What makes the QHY8 Pro interesting is its price tag under £1,800: as large-format, cooled astronomical CCD cameras go, that’s something of a bargain.
It’s a one-shot colour CCD capable of taking full-colour images without having to combine three separate colour channels, with impressive image size and very low noise.
At its heart is a 6-megapixel, 28.4mm Sony Super HAD imaging chip, the same sensor found in several mainstream DSLRs and at least one other highly regarded astronomical CCD camera.
The camera has a small circular profile, making it ideal for use with a HyperStar lens unit.
This is an add-on corrector lens that replaces the secondary mirror of a Schmidt-Cassegrain telescope to create a very fast focal ratio, wide-field scope that can take highly detailed images.
The camera connects to a telescope with a female T-thread at the front of the 2-inch barrel.
Behind this is the large sensor, protected by an infrared blocking filter.
At the rear of the camera are ports for power, autoguiding and USB 2.0.
Power is supplied externally by a DC-201 adaptor that needs a 12V/4A feed either from a battery or an optional mains transformer.
Two control applications come with the camera, EZCap and CCDCap, but you can also use any other capture program as long as it has ASCOM driver support.
The camera is very simple to control, but it’s important that two values called gain and offset are correctly set in the software before you begin imaging.
Gain is similar to ISO in a DSLR camera, while offset needs to be set just above the minimum signal the camera can detect.
This means images match the QHY8 Pro’s full dynamic range.
The camera has a controllable two-stage Peltier cooling system with a high-speed fan to disperse excess internal heat.
With the software, we brought the sensor down to 45°C below ambient temperature in just a few minutes.
The cooling system is so efficient that the chip can frost over if you’re not careful.
Sensor temperature and cooling system power can be tuned with the software, which can also record each image’s sensor temperature.
We tested the camera on a number of faint summer deep-sky objects.
The Witch’s Broom Nebula came out beautifully, as did the faint wisps of gas clouds surrounding the star Gamma Cygni.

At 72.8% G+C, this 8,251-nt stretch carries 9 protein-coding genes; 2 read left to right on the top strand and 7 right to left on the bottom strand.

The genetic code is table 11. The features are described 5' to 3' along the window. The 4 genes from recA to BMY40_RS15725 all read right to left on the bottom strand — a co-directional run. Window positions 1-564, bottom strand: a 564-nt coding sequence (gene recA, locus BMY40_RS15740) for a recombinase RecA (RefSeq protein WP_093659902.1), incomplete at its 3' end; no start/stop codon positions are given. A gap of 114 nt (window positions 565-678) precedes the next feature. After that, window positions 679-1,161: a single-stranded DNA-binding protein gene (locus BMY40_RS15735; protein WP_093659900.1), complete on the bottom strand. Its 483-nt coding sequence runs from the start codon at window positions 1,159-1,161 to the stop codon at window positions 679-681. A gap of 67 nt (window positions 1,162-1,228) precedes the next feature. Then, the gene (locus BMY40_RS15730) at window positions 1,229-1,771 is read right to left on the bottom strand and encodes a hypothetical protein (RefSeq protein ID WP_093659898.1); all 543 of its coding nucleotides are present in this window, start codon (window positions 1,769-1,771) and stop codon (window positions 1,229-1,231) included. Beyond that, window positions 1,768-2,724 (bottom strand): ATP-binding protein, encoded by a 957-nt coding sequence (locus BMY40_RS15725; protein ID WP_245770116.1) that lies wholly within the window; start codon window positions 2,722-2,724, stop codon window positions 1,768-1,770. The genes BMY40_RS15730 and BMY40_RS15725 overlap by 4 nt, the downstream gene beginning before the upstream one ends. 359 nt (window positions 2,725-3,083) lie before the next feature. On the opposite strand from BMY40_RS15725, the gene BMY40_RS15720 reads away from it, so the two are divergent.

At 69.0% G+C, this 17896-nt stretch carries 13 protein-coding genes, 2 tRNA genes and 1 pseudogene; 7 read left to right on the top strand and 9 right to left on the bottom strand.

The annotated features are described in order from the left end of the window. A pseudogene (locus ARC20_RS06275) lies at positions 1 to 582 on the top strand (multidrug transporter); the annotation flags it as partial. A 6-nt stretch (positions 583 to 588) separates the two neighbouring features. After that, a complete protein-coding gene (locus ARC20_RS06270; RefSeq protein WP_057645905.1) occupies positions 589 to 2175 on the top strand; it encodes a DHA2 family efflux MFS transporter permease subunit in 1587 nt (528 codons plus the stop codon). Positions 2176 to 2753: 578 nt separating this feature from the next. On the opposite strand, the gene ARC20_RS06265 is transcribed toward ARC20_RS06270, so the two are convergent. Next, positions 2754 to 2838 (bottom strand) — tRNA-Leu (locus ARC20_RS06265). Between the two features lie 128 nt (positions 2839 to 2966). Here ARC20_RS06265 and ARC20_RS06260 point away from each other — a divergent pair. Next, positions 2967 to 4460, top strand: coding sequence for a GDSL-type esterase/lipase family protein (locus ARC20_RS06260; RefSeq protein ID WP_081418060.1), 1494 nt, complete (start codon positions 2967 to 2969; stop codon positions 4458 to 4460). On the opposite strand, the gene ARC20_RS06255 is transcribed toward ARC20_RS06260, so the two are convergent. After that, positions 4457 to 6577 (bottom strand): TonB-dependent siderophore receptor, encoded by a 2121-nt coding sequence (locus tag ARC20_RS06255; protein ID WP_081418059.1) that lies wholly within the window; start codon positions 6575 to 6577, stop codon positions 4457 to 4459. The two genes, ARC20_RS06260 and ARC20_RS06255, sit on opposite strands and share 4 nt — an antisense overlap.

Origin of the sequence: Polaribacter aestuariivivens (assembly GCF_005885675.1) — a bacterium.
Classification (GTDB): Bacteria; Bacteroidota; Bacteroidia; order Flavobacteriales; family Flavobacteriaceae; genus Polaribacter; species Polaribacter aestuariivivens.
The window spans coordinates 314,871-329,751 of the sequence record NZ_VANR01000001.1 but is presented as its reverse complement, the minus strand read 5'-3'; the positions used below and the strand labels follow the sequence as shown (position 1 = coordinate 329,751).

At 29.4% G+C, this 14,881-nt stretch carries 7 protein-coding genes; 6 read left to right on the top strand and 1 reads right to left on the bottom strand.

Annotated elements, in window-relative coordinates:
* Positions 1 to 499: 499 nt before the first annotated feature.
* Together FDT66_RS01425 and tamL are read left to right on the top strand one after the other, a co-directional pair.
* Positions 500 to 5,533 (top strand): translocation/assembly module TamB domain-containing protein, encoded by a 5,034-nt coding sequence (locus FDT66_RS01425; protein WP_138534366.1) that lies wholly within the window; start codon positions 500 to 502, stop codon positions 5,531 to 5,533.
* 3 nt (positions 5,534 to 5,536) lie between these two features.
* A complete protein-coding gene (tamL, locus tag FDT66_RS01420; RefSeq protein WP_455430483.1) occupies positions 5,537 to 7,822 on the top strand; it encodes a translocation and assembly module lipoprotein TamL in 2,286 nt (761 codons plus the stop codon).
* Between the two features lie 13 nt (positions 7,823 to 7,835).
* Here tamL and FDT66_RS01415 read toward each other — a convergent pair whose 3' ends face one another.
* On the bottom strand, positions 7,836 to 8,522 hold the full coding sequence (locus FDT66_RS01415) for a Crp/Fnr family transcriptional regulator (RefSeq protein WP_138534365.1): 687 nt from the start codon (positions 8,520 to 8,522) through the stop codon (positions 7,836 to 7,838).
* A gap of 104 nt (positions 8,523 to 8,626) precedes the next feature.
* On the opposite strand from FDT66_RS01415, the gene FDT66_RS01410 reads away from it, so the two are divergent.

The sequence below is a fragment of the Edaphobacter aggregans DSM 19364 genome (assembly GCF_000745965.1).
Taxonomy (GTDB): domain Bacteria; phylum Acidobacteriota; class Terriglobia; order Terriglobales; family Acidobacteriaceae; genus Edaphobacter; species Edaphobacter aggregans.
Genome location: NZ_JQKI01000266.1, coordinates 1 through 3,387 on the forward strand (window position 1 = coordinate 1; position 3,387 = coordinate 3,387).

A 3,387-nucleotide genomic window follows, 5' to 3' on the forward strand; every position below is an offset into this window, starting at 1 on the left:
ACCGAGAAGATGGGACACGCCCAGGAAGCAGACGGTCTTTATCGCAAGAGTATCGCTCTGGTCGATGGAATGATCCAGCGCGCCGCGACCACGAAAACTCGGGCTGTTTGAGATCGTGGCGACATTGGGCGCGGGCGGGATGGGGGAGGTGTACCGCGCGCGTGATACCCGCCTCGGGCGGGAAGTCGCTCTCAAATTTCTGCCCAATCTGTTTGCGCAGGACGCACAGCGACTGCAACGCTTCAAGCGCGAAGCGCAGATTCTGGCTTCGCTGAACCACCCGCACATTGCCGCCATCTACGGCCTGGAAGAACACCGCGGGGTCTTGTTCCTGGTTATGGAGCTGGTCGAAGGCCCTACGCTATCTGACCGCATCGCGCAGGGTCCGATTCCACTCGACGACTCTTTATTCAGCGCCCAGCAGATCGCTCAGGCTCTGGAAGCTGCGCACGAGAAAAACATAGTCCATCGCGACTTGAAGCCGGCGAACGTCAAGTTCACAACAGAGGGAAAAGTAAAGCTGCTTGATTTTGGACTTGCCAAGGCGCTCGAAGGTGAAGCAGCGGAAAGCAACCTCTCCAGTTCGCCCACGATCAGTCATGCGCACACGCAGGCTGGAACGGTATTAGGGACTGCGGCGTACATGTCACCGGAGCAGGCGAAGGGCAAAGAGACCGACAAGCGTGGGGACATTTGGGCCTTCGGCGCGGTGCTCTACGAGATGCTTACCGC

This is thanks to the QHY8 Pro sensor’s excellent ability to record incoming photons.
A measure of this is called quantum efficiency (QE); the QHY8 Pro’s QE peaks at 60 per cent for green light, dropping off to 50 per cent for blue and red.
These values sit between the QE of a typical DSLR and that of a top-end mono CCD, which may have QEs of around 80 per cent.
Each pixel in the sensor is covered by either a red, green or blue filter, arranged in a pattern called a Bayer matrix.
The sensor in the camera is actually monochromatic, but you can reconstruct a full colour image by passing its Bayer-filtered output through a de-Bayering program.
Neither of the two control apps support this function, but the camera ships with an image processing program called Nebulosity that does; the full version of this costs £40.
Each pixel measures 7.8 microns square and can be grouped together as 2×2 or 4×4 blocks, a technique known as binning.
This increases sensor sensitivity, but colour information is lost.
The camera outputs 16-bit images showing excellent dynamic range at lower gain levels.
A full-size unbinned image took around 14 seconds to download from the chip, although a high-speed mode can speed this up.
It’s useful to use the high-speed mode for previewing and focusing, but turn it off for image captures as it introduces additional noise.
The QHY8 Pro is an excellent low-noise, cooled CCD camera.
It’s worth considering alongside the Starlight Xpress SXV-M25C or SBIG ST-4000XCM colour CCDs, especially as it’s about half the price.
Keeping the noise down
The one feature that really stood out in the QHY8 Pro’s images was the incredibly low noise.
This is thanks to the camera’s impressive in-built cooling system, especially noticeable during our imaging tests since they took place over the summer months when the nights were relatively warm.
Attempting the same sort of imaging with a conventional uncooled DSLR camera is an open invitation for thermal noise to randomly stomp unwanted artefacts across your shot.
Stacking helps, but with the QHY8 Pro’s low noise profiles, this is far less of an issue.
You’ll still need to calibrate your images for best results, especially with bias and flat frames.
These are particularly important if your scope doesn’t evenly illuminate the full area of the QHY8 Pro’s sensor.
For £1,799 you have a device that offers the impressive image size of a DSLR, the convenience of one-shot colour and the low noise of a cooled astro CCD camera in one.
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This review appeared in the August 2010 issue of Sky at Night Magazine